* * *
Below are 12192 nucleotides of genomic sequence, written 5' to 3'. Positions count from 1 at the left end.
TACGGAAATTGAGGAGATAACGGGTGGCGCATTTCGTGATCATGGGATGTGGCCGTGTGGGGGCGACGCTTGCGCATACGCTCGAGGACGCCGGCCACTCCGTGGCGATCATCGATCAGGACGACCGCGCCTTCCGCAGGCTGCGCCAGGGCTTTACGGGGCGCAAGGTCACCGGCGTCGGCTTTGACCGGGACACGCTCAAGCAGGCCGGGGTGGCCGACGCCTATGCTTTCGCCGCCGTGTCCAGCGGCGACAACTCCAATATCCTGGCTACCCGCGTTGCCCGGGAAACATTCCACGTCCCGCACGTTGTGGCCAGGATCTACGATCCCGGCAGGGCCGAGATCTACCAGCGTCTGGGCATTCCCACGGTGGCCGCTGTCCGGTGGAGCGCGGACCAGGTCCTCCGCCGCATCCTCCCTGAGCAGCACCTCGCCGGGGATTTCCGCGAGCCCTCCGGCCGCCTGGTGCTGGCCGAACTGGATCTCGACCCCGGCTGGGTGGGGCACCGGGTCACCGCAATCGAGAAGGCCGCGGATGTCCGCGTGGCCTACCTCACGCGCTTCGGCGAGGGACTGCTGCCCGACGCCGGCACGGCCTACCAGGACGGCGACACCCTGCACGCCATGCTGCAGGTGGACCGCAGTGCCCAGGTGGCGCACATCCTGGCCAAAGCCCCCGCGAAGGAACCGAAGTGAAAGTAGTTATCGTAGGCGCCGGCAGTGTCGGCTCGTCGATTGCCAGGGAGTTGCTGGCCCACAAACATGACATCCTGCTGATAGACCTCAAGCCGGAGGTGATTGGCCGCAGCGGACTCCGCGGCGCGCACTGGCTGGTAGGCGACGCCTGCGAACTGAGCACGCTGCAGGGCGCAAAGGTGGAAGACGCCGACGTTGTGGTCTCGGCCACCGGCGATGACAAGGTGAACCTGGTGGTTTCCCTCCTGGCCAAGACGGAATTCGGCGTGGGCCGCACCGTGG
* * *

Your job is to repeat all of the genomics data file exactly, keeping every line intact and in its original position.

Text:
Below are 12192 nucleotides of genomic sequence, written 5' to 3'. Positions count from 1 at the left end.
TACGGAAATTGAGGAGATAACGGGTGGCGCATTTCGTGATCATGGGATGTGGCCGTGTGGGGGCGACGCTTGCGCATACGCTCGAGGACGCCGGCCACTCCGTGGCGATCATCGATCAGGACGACCGCGCCTTCCGCAGGCTGCGCCAGGGCTTTACGGGGCGCAAGGTCACCGGCGTCGGCTTTGACCGGGACACGCTCAAGCAGGCCGGGGTGGCCGACGCCTATGCTTTCGCCGCCGTGTCCAGCGGCGACAACTCCAATATCCTGGCTACCCGCGTTGCCCGGGAAACATTCCACGTCCCGCACGTTGTGGCCAGGATCTACGATCCCGGCAGGGCCGAGATCTACCAGCGTCTGGGCATTCCCACGGTGGCCGCTGTCCGGTGGAGCGCGGACCAGGTCCTCCGCCGCATCCTCCCTGAGCAGCACCTCGCCGGGGATTTCCGCGAGCCCTCCGGCCGCCTGGTGCTGGCCGAACTGGATCTCGACCCCGGCTGGGTGGGGCACCGGGTCACCGCAATCGAGAAGGCCGCGGATGTCCGCGTGGCCTACCTCACGCGCTTCGGCGAGGGACTGCTGCCCGACGCCGGCACGGCCTACCAGGACGGCGACACCCTGCACGCCATGCTGCAGGTGGACCGCAGTGCCCAGGTGGCGCACATCCTGGCCAAAGCCCCCGCGAAGGAACCGAAGTGAAAGTAGTTATCGTAGGCGCCGGCAGTGTCGGCTCGTCGATTGCCAGGGAGTTGCTGGCCCACAAACATGACATCCTGCTGATAGACCTCAAGCCGGAGGTGATTGGCCGCAGCGGACTCCGCGGCGCGCACTGGCTGGTAGGCGACGCCTGCGAACTGAGCACGCTGCAGGGCGCAAAGGTGGAAGACGCCGACGTTGTGGTCTCGGCCACCGGCGATGACAAGGTGAACCTGGTGGTTTCCCTCCTGGCCAAGACGGAATTCGGCGTGGGCCGCACCGTGG